And so, one of the things the investigators are going to be looking at is whether this individual had accessed that particular issue of the ISIS magazine. I think there's a high degree of likelihood that he did.

COOPER: Peter, according to a senior law enforcement official, this attacker left a note or have a note in the vehicle or around the vehicle, claiming he did it in the name of ISIS. We don't know if this was ISIS-inspired or directed by ISIS.

[21:45:02] BERGEN: Yes, I mean, there's several levels. I mean, going back to some of the discussion you have with General Hayden, you know, the fact that ISIS is no longer able to train large numbers of westerners in Syria and Iraq, you know, you're not going to see the Paris attack where a 130 people were killed by ISIS trained in Syria and Iraq. But what we're seeing a two kinds of attacks, one is what the FBI calls enabled. And we will certainly investigate. We're going to see if this happened here. Whether there was some kind of direction by a virtual ISIS recruiter somewhere in the Middle East or perhaps in Europe who directed this guy to do this attack, or was he was simply inspired like Omar Mateen in Florida without any direct contacts with ISIS. So right now, those are the two questions investigators surely will be looking at.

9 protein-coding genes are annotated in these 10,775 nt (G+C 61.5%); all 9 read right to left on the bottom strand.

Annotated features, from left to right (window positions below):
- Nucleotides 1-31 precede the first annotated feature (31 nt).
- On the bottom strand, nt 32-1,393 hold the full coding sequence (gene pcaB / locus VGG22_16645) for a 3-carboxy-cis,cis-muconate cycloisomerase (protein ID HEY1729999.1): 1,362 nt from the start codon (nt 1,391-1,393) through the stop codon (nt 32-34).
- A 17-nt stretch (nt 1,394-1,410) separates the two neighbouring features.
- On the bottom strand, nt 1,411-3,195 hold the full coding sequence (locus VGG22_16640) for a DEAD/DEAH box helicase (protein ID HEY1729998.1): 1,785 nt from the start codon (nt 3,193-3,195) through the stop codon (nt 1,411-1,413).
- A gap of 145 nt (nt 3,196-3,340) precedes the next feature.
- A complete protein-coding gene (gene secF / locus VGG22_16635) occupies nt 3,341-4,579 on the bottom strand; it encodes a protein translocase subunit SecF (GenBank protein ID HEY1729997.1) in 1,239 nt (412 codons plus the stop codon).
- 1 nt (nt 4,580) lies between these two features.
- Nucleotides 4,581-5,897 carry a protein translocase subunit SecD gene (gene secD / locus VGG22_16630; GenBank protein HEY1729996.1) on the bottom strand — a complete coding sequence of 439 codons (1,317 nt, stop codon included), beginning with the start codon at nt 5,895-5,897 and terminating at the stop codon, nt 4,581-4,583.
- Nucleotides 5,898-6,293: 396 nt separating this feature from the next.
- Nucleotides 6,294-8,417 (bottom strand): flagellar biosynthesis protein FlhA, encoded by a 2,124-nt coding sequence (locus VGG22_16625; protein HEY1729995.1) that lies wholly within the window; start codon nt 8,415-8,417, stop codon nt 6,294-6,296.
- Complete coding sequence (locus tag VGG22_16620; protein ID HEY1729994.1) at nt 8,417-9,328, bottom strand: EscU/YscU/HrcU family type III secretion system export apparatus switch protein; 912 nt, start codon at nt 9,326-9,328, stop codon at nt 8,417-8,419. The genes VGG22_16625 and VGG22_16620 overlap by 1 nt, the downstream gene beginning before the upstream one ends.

COOPER: Paul, we know this attacker is an Uzbek national came to the U.S. back in 2010. You said there's been a significant problem with the Jidahist and Uzbekistan, are there any of those Jihadist groups there affiliated directly with ISIS?

CRUICKSHANK: There is a significant problem with Jihadism and Uzbekistan. They'll be looking at travel patterns whether maybe he went back there. The two major groups in Uzbekistan the IMU, which is affiliated with ISIS, and the IJU, with is affiliated with Al Qaeda.

There are a lot of Uzbeks that have traveled to Syria and Iraq to join groups like ISIS, to join Uzbek brigades affiliated with ISIS and Al Qaeda. And there is a hell of a lot of Jihadist propaganda which is put out in Uzbek.

And one extra note, there was an Uzbek national that was responsible for a deadly truck attack in Stockholm this year which killed a number people in the Swedish capital.

So there is track record of Uzbeks getting involved in these kinds of plots and Uzbek groups having links to terror plots in the west. In fact, there was plot all the way back in 2007 against the U.S. Air Force Base, the Ramstein Base in Germany linked back to an AL Qaeda affiliated, an Uzbek group in the troubled areas of Pakistan, Anderson.

COOPER: And Peter, just in terms of vehicle attacks like this, I mean, there really is very -- it's very difficult, obviously, to prevent these sorts of things.

BERGEN: Yes, I mean, unless we plan to turn ourselves into some sort of prison system where, you know, anywhere where there is kind of large crowds and vehicles able to access them that we're going to kind of cut that off. Of course, that's -- you know, we're not going to do that. It couldn't happen in New York City for all these reasons or any other crowded western city.